Rates Braking The Mobile Bank In Canada

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19 July 2010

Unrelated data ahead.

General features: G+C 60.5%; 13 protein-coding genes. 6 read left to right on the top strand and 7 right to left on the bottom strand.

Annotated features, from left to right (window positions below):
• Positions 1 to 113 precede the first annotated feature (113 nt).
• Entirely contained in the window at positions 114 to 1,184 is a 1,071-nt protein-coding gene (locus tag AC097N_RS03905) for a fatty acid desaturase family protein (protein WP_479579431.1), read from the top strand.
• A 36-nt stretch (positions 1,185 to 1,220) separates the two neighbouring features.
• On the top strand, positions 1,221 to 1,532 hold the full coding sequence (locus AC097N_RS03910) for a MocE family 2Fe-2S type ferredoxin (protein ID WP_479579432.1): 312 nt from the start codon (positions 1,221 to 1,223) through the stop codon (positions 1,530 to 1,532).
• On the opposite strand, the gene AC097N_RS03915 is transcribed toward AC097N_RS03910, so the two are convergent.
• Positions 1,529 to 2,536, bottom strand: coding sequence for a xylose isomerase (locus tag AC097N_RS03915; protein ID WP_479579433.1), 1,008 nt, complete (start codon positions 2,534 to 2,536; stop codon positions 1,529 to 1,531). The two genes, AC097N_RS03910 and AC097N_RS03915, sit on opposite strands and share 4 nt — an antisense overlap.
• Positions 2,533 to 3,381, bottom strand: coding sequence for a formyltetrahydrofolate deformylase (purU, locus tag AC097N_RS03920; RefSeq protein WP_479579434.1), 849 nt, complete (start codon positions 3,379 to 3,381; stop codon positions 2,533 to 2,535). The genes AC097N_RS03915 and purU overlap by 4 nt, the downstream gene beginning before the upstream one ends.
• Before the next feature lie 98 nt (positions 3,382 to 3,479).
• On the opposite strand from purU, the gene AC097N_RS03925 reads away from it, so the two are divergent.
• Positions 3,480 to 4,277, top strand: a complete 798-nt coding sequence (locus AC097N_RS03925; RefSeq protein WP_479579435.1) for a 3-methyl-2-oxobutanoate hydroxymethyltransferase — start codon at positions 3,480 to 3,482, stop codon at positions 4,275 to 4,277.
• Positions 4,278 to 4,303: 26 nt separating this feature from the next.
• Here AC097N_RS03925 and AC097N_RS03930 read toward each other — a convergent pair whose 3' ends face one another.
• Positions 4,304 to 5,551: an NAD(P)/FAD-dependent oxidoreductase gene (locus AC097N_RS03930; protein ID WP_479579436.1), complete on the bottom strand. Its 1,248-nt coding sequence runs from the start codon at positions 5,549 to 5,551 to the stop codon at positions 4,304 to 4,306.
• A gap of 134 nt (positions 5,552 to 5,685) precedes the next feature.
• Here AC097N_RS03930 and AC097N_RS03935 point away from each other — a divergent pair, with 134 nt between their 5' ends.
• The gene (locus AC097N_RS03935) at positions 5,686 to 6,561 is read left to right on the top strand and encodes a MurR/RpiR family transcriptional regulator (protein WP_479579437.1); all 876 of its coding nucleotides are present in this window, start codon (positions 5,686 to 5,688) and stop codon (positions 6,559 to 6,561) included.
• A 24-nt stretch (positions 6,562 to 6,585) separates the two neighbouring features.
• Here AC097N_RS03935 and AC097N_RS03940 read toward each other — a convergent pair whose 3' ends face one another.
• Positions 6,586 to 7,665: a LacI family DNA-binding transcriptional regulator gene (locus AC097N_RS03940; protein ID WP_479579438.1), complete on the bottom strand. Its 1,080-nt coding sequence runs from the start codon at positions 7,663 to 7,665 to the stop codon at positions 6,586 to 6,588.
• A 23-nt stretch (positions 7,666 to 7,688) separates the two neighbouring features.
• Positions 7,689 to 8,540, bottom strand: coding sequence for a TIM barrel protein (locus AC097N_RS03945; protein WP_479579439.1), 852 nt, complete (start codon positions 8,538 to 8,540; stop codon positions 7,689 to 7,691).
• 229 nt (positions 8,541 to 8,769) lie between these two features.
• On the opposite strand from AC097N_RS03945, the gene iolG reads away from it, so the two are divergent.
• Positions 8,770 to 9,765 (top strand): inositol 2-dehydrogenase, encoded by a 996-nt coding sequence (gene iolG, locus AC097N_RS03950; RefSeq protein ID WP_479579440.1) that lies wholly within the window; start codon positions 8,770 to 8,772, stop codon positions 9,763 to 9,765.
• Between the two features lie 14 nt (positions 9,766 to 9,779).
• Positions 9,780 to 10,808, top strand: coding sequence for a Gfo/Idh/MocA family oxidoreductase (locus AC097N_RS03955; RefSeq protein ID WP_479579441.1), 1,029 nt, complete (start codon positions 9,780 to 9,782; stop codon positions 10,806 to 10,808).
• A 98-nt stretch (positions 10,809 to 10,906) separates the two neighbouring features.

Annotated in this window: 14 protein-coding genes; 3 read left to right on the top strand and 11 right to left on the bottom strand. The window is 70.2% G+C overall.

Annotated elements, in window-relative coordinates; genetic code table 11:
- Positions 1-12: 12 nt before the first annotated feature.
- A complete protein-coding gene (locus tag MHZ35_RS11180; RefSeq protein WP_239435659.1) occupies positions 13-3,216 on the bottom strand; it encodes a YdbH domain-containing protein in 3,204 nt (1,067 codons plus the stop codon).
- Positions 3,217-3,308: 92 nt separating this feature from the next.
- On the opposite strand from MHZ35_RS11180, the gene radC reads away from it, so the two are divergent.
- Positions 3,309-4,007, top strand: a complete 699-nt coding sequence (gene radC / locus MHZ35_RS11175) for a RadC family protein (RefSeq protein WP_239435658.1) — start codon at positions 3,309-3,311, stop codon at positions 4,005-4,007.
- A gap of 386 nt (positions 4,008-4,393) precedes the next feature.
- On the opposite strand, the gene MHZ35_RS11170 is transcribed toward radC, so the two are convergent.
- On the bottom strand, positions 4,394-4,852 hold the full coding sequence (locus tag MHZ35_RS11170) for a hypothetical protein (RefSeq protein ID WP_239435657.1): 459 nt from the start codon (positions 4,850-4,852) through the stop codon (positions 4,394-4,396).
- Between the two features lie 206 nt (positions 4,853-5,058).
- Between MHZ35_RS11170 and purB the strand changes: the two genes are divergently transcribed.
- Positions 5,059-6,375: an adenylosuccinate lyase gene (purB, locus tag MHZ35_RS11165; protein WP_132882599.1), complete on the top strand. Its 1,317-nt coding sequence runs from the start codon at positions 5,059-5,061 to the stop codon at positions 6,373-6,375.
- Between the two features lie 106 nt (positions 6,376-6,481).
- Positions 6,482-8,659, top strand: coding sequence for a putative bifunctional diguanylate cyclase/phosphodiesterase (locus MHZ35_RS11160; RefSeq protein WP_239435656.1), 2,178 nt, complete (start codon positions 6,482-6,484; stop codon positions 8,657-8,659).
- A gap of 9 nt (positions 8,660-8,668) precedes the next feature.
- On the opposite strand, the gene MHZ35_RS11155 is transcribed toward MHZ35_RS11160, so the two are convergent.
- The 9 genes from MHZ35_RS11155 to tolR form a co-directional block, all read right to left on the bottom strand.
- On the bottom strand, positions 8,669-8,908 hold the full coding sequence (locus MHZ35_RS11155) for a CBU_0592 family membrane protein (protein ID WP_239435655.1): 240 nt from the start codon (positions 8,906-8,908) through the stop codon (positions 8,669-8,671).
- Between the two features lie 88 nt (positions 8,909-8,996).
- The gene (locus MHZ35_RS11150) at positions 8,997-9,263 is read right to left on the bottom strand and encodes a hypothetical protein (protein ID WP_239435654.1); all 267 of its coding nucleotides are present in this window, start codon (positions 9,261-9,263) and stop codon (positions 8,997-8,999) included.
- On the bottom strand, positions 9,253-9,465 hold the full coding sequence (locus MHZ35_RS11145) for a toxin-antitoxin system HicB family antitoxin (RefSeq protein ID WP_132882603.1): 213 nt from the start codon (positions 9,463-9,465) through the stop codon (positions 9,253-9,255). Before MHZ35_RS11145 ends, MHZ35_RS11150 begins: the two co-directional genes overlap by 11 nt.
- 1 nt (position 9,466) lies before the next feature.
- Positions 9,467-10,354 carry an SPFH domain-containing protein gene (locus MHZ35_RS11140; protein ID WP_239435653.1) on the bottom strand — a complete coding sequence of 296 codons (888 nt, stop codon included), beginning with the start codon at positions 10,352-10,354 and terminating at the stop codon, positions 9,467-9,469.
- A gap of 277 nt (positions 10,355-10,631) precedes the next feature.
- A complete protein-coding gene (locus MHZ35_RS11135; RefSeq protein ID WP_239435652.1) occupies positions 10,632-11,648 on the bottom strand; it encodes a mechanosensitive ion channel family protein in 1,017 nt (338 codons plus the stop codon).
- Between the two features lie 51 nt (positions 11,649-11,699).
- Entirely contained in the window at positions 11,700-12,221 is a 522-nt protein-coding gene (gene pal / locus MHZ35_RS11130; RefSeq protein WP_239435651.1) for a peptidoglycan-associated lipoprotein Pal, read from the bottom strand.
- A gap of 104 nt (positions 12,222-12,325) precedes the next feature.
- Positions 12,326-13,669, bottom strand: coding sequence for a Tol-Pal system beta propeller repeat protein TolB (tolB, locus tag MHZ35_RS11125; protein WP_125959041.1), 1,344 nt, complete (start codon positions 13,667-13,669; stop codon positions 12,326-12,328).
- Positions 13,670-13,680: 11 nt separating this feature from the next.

Earlier this month, I was fortunate enough to have the opportunity to speak with almost every major bank in English- and French-speaking Canada. As it is well-known, one feature that distinguishes the Canadian banking market from the U.S. is the relatively low number of (mostly) nationwide banks. The "big 5" banks based in Toronto, and the Quebec-based banks represent the overwhelming lion's share of Canada's banking business. With such banking concentration comes great visibility. As such, one would expect Canadian FIs to be running neck-and-neck with their retail banking offerings. Interestingly, this is not the case with mobile banking. Among the top banks in Canada, I found a wide range of mobile banking services, from the very advanced (e.g., including bank-to-bank P2P), to the very basic (e.g., ATM/branch locator only), to no mobile banking at all. Notably, Canadian mobile banking really didn't even get going until this year. This was quite a surprise, as in the U.S. the top 10 retail banks all offer mobile banking, with major banks launching their services in 2007. One would expect more of banks in the home country of the Blackberry. However, Canadian banks cannot be entirely blamed for the spotty mobile banking landscape. As our Canadian readers know all too well, the biggest culprit is likely mobile operators' data plan pricing. To illustrate this, I quickly checked out the data plans of a major U.S. and a major Canadian mobile carrier: AT&T: 2GB data plan (smart phone) + unlimited text msgs = USD 45 Rogers: 1GB data plan (smart phone, includes text msgs) = USD 42 (CAD 45) Very simply put, Canadians pay twice as much as Americans for mobile data. This of course places a damper on the demand for mobile data services, including mobile banking. Unless these prices change, I would expect mobile banking to progress in two directions -- apps (iPhone, Blackberry) for corporate and high-income bank customers, and text banking for the wider customer base. Simple use cases (e.g., balance inquiry and transaction history) will flourish, while more complicated, data-intense usage (e.g., bill pay, PFM) will be relegated to on-line banking. Although gasoline and liquor may be a lost cause, mobile data is hopefully one area where our Canadian neighbors (whoops, I meant neighbours) will eventually pay the same price as we do...

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